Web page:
2017: our Executive Director's year in review



Happy New Year to you, zoo friends,

The heart of the Ecomuseum Zoo beats at the rhythm of its mission. And 2017 was again a year filled with emotions of all kinds as our devotion to the animals in our care follows a path of never-ending growth. This determination to protect wildlife and its habitats through our conservation fieldwork, and this enthusiasm to reach, to raise awareness and to education of the young and not so young is boundless.

For myself and on behalf of the entire zoo team, its board of directors, the many volunteers we work with and of course the animals in our care, we thank you, friends of the zoo, for your continuous support. Thank you for speaking with us about our extraordinary wildlife, thank you for instilling with us, in our young leaders of tomorrow, the understanding and values of respect for the environment and thank you most of all for believing in the unique  way in which we make this all happen. Thank you for conveying our message.

It’s a message that’s reaching more and more people, as evidenced by the fact we’ve again last year, for the 4th year in a row, shattered the historic attendance level set in the previous period. It is thus that we welcomed in 2017 just shy of 145,000 guests, an essential driving force for the success, the scope and the impact of our activities.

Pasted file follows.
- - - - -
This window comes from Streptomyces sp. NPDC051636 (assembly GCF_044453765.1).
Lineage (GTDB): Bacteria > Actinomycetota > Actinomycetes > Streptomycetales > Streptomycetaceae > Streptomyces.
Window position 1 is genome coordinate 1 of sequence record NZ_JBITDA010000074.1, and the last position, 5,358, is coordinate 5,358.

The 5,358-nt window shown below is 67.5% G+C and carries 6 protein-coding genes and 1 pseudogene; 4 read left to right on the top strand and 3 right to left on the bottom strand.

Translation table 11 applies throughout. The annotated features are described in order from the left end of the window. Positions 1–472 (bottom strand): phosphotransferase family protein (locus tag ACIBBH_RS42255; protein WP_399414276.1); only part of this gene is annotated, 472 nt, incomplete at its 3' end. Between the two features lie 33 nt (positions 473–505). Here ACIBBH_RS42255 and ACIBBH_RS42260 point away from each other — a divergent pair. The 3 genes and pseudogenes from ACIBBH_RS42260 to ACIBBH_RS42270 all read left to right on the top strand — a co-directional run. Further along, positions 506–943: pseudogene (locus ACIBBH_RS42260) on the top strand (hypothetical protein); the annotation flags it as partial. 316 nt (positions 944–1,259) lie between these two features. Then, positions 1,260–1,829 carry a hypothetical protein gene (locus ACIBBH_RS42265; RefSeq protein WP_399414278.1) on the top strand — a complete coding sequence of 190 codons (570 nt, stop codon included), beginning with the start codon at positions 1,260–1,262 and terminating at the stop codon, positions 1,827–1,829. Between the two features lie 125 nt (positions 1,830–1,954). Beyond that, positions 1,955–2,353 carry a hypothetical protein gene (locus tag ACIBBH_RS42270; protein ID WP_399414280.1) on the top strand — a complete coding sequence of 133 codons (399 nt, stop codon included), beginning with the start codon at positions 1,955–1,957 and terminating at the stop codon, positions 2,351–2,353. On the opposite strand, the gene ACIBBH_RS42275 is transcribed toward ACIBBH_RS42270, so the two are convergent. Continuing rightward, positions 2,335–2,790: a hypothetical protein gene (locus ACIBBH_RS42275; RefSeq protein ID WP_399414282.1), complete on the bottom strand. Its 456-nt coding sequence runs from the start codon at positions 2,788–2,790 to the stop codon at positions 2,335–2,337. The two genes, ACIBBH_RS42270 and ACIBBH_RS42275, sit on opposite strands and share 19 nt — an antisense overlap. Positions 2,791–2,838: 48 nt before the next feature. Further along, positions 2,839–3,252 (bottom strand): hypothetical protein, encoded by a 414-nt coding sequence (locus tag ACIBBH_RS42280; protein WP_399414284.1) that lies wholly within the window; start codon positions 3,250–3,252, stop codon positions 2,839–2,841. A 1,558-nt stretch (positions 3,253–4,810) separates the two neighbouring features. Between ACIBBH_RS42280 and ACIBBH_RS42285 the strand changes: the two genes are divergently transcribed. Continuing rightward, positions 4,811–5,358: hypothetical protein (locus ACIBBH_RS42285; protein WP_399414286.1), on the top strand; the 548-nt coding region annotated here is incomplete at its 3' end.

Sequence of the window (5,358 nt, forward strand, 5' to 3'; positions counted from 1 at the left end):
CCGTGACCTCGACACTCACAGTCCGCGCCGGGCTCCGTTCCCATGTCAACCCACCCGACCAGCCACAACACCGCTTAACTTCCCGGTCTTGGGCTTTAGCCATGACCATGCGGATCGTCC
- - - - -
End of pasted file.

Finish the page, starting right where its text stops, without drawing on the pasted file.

These animals in our care have much to teach us, both about them and about ourselves, and it is imperative that we listen. It is why we are so dedicated to not only ensuring their well-being, but also to putting in place the best possible conditions, in a warm and cozy setting, to accompany each of our guests as they share unforgettable moments with wildlife

Working alongside these animals, collaborating with them and observing the impact they have on people day after day encourages us to remain steadfast in the pursuit of our objectives. I would like to share with you some of the notable achievements that took form at the Ecomuseum Zoo in 2017.

As we endeavor for a strong and growing impact, it is once again close to 19,000 children that were reached in 2017 through the zoo’s formal environmental education program, and another 7,000 that our zoologists met in schools and in the community while traveling more than 6,932 kilometers throughout the region. Perpetually striving to improve our programs and methods of raising awareness through education, the complete redesign of one of our educational activities was celebrated nationally in 2017 when the prestigious Eleanore Oakes Award was bestowed upon the zoo by CAZA (Canada’s Accredited Zoos and Aquariums). The Nature Camp program is a weeklong immersive activity that actively introduces youth to different notions of ecological equilibrium, to wildlife and habitat conservation fieldwork, and to animal welfare in all its forms. All in an interactive, captivating and memorable manner.